The opinion of the court was delivered by: Honorable Jerome B. Simandle
SIMANDLE, District Judge:
This matter comes before the court on two motions from Manuel Garcia. The first motion, filed on the civil docket of 97-2861, seeks to reopen Garcia's 28 U.S.C. § 2255 proceedings pursuant to Federal Rule of Civil Procedure 60(b)(6). [Civ. 97-2816, Docket Item 32.] The second motion also seeks to reopen Garcia's § 2255 motion and is styled as an independent action pursuant to Hazel-Atlas Glass Co. v. Hartford-Empire Co., 322 U.S. 238 (1944), Fed. R. Civ. P. 60(b)(6), and Rule 60(d). The second motion was docketed on the criminal docket of 93-536-03. [Cr. 93-536-03, Docket Item 52.] For the following reasons, both of Petitioner's motions will be construed as successive petitions for a writ of habeas corpus under 28 U.S.C. § 2255 and dismissed for lack of jurisdiction. The Court finds as follows:
1. Following a jury trial before this Court on September 29, 1994, Petitioner was convicted of using interstate commerce facilities to commit a murder for hire, in violation of 18 U.S.C § 1958, and was sentenced to life imprisonment. United States v. Garcia, Cr. No. 93-536-03 (D.N.J. October 4, 1994). Petitioner appealed, and the Third Circuit Court of Appeals affirmed his conviction. United States v. Garcia, No. 94-5647, 92 F.3d 1173 (Table) (3d Cir. July 29, 1996).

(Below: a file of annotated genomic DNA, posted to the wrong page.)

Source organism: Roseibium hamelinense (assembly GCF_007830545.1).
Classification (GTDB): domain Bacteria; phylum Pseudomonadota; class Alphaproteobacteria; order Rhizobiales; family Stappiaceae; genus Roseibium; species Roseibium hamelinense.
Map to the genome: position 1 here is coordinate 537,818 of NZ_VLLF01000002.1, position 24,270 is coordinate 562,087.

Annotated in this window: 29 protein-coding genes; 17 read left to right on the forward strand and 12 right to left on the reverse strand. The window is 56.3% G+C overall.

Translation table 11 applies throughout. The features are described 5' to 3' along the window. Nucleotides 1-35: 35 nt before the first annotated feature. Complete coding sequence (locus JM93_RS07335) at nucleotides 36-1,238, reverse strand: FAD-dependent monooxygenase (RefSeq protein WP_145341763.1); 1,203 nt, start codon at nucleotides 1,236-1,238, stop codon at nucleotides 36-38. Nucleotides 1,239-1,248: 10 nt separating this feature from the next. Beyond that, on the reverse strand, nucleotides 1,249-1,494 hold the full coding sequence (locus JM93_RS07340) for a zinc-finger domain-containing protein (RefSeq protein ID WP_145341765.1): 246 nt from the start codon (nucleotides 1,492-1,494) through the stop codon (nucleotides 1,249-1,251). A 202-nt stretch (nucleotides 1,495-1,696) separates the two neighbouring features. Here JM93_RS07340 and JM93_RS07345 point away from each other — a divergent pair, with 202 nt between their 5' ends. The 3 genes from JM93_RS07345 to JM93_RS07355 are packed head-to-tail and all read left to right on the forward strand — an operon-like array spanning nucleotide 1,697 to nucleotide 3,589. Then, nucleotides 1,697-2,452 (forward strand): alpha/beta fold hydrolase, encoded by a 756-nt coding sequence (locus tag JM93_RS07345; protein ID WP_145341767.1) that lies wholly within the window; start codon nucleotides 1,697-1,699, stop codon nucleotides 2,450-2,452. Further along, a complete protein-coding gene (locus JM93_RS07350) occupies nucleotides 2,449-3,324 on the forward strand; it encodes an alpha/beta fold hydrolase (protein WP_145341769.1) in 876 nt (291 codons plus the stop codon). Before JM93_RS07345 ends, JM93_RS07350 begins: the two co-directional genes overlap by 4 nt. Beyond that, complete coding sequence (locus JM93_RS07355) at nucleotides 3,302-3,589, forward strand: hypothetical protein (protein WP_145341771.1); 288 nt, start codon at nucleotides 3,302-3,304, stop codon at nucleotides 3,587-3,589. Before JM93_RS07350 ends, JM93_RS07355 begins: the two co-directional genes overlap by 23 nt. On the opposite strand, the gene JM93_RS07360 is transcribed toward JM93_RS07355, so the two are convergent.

2. Petitioner filed his initial petition for a writ of habeas corpus pursuant to 28 U.S.C. § 2255 on June 2, 1997 in this Court. Garcia v. United States, Civ. No. 97-2861 (D.N.J. June 2, 1997). The Court denied his petition. Garcia v. United States, Civ. No. 97-2861 (D.N.J. July 29, 1998). Petitioner sought to appeal that ruling, but the Court denied his request for a certificate of appealability. Garcia v. United States, Civ. No. 97-2861 (D.N.J. September 15, 1998). Subsequently, the Court of Appeals also denied Petitioner's request. Garcia v. United States, No. 97-2861 (3d Cir. June 4, 1999).